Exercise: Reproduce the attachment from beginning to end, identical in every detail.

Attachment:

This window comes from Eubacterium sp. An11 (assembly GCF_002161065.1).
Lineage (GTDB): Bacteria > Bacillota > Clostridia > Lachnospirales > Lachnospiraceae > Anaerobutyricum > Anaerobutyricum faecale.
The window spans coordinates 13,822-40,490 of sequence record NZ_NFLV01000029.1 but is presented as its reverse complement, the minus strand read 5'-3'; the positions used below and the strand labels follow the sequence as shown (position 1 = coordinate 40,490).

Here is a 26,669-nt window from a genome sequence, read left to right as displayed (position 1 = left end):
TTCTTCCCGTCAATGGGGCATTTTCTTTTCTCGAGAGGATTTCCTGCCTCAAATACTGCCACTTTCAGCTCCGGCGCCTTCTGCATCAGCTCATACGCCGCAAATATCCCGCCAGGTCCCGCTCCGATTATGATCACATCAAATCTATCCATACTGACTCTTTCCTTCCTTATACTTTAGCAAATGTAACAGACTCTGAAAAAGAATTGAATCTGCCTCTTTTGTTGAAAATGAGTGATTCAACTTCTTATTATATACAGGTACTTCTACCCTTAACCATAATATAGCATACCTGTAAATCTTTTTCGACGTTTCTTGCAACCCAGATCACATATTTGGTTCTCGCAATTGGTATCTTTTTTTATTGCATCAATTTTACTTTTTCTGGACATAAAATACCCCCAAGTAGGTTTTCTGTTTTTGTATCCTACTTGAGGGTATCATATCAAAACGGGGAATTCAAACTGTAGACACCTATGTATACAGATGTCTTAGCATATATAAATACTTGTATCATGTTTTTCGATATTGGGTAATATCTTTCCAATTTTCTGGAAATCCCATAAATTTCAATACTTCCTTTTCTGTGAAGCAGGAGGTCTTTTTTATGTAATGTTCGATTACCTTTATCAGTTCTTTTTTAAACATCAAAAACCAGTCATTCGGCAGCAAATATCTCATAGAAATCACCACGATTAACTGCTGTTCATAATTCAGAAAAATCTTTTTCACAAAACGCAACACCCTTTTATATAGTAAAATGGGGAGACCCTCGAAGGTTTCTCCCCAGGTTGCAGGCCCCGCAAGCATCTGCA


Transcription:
This window comes from Eubacterium sp. An11 (assembly GCF_002161065.1).
Lineage (GTDB): Bacteria > Bacillota > Clostridia > Lachnospirales > Lachnospiraceae > Anaerobutyricum > Anaerobutyricum faecale.
The window spans coordinates 13,822-40,490 of sequence record NZ_NFLV01000029.1 but is presented as its reverse complement, the minus strand read 5'-3'; the positions used below and the strand labels follow the sequence as shown (position 1 = coordinate 40,490).

Here is a 26,669-nt window from a genome sequence, read left to right as displayed (position 1 = left end):
TTCTTCCCGTCAATGGGGCATTTTCTTTTCTCGAGAGGATTTCCTGCCTCAAATACTGCCACTTTCAGCTCCGGCGCCTTCTGCATCAGCTCATACGCCGCAAATATCCCGCCAGGTCCCGCTCCGATTATGATCACATCAAATCTATCCATACTGACTCTTTCCTTCCTTATACTTTAGCAAATGTAACAGACTCTGAAAAAGAATTGAATCTGCCTCTTTTGTTGAAAATGAGTGATTCAACTTCTTATTATATACAGGTACTTCTACCCTTAACCATAATATAGCATACCTGTAAATCTTTTTCGACGTTTCTTGCAACCCAGATCACATATTTGGTTCTCGCAATTGGTATCTTTTTTTATTGCATCAATTTTACTTTTTCTGGACATAAAATACCCCCAAGTAGGTTTTCTGTTTTTGTATCCTACTTGAGGGTATCATATCAAAACGGGGAATTCAAACTGTAGACACCTATGTATACAGATGTCTTAGCATATATAAATACTTGTATCATGTTTTTCGATATTGGGTAATATCTTTCCAATTTTCTGGAAATCCCATAAATTTCAATACTTCCTTTTCTGTGAAGCAGGAGGTCTTTTTTATGTAATGTTCGATTACCTTTATCAGTTCTTTTTTAAACATCAAAAACCAGTCATTCGGCAGCAAATATCTCATAGAAATCACCACGATTAACTGCTGTTCATAATTCAGAAAAATCTTTTTCACAAAACGCAACACCCTTTTATATAGTAAAATGGGGAGACCCTCGAAGGTTTCTCCCCAGGTTGCAGGCCCCGCAAGCATCTGCA